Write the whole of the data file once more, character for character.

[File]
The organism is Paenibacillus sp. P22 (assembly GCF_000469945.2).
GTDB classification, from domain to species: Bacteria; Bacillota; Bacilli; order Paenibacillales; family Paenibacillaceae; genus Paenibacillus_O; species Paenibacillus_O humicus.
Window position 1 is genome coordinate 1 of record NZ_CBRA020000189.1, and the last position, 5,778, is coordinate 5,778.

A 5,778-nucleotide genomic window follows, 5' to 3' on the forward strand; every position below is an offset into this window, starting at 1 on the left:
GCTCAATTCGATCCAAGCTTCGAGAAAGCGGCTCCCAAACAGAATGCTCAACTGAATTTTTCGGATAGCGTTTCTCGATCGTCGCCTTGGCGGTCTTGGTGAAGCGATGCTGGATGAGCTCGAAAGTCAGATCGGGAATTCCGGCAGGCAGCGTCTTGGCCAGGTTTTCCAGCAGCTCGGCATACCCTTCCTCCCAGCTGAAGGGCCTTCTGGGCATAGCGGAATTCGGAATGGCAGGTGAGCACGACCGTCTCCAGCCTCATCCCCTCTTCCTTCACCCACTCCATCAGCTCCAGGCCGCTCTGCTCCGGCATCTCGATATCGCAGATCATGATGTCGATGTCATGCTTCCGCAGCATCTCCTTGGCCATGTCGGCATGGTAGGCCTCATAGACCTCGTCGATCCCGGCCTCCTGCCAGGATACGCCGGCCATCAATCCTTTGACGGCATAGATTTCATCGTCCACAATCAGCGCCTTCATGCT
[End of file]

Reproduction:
The organism is Paenibacillus sp. P22 (assembly GCF_000469945.2).
GTDB classification, from domain to species: Bacteria; Bacillota; Bacilli; order Paenibacillales; family Paenibacillaceae; genus Paenibacillus_O; species Paenibacillus_O humicus.
Window position 1 is genome coordinate 1 of record NZ_CBRA020000189.1, and the last position, 5,778, is coordinate 5,778.

A 5,778-nucleotide genomic window follows, 5' to 3' on the forward strand; every position below is an offset into this window, starting at 1 on the left:
GCTCAATTCGATCCAAGCTTCGAGAAAGCGGCTCCCAAACAGAATGCTCAACTGAATTTTTCGGATAGCGTTTCTCGATCGTCGCCTTGGCGGTCTTGGTGAAGCGATGCTGGATGAGCTCGAAAGTCAGATCGGGAATTCCGGCAGGCAGCGTCTTGGCCAGGTTTTCCAGCAGCTCGGCATACCCTTCCTCCCAGCTGAAGGGCCTTCTGGGCATAGCGGAATTCGGAATGGCAGGTGAGCACGACCGTCTCCAGCCTCATCCCCTCTTCCTTCACCCACTCCATCAGCTCCAGGCCGCTCTGCTCCGGCATCTCGATATCGCAGATCATGATGTCGATGTCATGCTTCCGCAGCATCTCCTTGGCCATGTCGGCATGGTAGGCCTCATAGACCTCGTCGATCCCGGCCTCCTGCCAGGATACGCCGGCCATCAATCCTTTGACGGCATAGATTTCATCGTCCACAATCAGCGCCTTCATGCT